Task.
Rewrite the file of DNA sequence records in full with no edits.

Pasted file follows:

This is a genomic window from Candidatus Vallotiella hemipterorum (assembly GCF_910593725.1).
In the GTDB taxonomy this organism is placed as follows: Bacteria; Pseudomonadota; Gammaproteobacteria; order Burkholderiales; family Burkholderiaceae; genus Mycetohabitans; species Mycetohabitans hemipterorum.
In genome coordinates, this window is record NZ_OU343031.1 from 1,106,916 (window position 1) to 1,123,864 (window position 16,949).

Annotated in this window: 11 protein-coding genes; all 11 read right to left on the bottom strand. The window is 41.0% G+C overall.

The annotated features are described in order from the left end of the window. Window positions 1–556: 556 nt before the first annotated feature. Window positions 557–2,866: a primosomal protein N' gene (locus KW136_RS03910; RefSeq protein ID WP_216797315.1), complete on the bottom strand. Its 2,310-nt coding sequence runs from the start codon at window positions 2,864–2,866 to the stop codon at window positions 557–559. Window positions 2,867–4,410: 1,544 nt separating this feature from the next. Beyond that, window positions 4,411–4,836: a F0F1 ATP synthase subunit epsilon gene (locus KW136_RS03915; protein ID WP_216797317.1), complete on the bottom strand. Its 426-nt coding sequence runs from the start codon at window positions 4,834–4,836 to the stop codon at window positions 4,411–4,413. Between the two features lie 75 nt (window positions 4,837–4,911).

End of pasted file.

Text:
This is a genomic window from Candidatus Vallotiella hemipterorum (assembly GCF_910593725.1).
In the GTDB taxonomy this organism is placed as follows: Bacteria; Pseudomonadota; Gammaproteobacteria; order Burkholderiales; family Burkholderiaceae; genus Mycetohabitans; species Mycetohabitans hemipterorum.
In genome coordinates, this window is record NZ_OU343031.1 from 1,106,916 (window position 1) to 1,123,864 (window position 16,949).

Annotated in this window: 11 protein-coding genes; all 11 read right to left on the bottom strand. The window is 41.0% G+C overall.

The annotated features are described in order from the left end of the window. Window positions 1–556: 556 nt before the first annotated feature. Window positions 557–2,866: a primosomal protein N' gene (locus KW136_RS03910; RefSeq protein ID WP_216797315.1), complete on the bottom strand. Its 2,310-nt coding sequence runs from the start codon at window positions 2,864–2,866 to the stop codon at window positions 557–559. Window positions 2,867–4,410: 1,544 nt separating this feature from the next. Beyond that, window positions 4,411–4,836: a F0F1 ATP synthase subunit epsilon gene (locus KW136_RS03915; protein ID WP_216797317.1), complete on the bottom strand. Its 426-nt coding sequence runs from the start codon at window positions 4,834–4,836 to the stop codon at window positions 4,411–4,413. Between the two features lie 75 nt (window positions 4,837–4,911).